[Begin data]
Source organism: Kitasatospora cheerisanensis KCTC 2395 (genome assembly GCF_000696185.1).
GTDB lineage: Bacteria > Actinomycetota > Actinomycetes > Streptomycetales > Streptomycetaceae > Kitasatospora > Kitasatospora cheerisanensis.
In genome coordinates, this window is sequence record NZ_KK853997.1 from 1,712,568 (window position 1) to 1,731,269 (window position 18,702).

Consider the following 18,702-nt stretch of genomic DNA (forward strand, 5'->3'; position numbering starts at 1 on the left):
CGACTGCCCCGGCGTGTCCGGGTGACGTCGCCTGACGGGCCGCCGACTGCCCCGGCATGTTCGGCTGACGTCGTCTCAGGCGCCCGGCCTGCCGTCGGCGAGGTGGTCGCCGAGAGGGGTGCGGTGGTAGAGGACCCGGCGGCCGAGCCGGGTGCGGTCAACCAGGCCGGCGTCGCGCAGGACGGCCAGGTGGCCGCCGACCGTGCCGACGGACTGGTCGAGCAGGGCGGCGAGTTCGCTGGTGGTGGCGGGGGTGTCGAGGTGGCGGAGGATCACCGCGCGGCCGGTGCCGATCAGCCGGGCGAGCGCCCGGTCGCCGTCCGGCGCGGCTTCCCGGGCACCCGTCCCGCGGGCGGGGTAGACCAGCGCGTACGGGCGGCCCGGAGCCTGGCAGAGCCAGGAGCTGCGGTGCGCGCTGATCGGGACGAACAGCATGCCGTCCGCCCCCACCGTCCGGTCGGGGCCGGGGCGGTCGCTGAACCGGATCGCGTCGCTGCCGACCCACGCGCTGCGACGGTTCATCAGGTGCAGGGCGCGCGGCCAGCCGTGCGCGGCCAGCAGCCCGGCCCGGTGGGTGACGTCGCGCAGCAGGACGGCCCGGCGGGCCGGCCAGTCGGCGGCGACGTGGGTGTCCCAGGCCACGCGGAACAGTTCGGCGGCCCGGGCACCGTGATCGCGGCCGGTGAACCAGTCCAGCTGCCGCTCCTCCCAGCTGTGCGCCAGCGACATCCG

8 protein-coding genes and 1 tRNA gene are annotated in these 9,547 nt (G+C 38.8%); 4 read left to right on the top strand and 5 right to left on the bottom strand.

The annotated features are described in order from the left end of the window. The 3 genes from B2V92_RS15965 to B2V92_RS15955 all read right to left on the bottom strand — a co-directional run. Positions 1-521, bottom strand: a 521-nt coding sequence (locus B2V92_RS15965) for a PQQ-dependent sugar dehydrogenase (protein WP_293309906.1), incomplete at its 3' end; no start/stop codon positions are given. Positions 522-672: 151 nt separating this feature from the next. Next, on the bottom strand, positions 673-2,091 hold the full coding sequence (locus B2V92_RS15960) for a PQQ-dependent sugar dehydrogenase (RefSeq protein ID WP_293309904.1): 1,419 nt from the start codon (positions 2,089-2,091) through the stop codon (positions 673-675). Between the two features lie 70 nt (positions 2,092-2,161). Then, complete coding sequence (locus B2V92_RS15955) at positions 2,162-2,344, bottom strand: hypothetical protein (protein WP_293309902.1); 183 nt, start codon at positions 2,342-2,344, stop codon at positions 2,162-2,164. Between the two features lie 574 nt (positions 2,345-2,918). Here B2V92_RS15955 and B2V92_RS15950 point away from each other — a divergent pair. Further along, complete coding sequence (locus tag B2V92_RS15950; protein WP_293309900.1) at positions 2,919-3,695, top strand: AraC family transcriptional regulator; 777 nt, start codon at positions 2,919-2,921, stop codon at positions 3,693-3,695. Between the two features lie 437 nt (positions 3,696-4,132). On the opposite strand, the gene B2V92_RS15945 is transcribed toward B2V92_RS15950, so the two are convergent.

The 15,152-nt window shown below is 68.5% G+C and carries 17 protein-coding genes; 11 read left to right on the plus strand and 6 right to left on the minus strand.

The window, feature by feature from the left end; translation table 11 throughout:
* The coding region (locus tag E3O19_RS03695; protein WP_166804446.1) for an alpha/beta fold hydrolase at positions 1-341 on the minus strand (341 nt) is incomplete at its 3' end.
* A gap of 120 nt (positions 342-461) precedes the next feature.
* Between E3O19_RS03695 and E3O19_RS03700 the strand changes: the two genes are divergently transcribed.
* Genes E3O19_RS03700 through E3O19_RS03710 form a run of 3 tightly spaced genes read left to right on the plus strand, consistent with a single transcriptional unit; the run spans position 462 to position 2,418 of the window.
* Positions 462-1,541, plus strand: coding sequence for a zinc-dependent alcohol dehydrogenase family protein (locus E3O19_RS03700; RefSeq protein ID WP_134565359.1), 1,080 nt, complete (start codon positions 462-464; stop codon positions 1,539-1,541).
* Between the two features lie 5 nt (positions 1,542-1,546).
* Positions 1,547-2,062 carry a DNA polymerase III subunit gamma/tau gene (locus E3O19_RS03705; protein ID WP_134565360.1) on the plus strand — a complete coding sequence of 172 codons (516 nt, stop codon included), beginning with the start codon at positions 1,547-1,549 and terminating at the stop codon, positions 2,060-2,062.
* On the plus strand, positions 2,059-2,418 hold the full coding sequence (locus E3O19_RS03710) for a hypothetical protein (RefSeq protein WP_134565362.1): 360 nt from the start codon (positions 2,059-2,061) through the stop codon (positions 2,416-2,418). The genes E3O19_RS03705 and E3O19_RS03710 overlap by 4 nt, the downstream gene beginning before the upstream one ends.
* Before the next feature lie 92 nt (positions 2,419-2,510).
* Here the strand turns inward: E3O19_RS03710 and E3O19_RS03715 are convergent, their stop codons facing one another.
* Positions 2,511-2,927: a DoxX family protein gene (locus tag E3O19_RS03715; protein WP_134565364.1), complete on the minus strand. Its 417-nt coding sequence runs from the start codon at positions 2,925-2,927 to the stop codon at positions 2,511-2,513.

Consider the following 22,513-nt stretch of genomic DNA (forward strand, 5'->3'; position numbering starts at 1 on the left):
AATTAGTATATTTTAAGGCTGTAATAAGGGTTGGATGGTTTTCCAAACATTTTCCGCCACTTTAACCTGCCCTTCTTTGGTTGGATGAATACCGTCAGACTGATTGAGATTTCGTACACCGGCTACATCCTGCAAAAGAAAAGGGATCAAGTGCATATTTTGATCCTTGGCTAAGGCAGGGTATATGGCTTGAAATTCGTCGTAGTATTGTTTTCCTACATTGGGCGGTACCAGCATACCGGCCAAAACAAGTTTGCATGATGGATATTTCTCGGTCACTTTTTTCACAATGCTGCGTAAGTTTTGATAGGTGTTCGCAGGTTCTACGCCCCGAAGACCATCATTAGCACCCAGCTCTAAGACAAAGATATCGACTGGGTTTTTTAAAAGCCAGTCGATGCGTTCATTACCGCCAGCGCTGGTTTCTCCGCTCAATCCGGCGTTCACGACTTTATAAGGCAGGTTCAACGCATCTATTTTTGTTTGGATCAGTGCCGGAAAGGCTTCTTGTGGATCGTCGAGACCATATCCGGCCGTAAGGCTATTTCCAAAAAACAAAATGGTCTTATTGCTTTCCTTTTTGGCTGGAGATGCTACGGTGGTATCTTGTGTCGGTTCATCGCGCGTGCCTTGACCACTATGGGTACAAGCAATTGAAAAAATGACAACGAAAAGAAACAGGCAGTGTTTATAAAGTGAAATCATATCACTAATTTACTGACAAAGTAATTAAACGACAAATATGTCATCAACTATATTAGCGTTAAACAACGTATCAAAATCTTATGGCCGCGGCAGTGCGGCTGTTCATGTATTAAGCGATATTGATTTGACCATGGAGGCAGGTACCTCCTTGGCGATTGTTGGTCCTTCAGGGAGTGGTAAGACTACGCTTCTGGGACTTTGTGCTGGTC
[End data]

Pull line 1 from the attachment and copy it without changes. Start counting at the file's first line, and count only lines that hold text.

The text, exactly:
Source organism: Kitasatospora cheerisanensis KCTC 2395 (genome assembly GCF_000696185.1).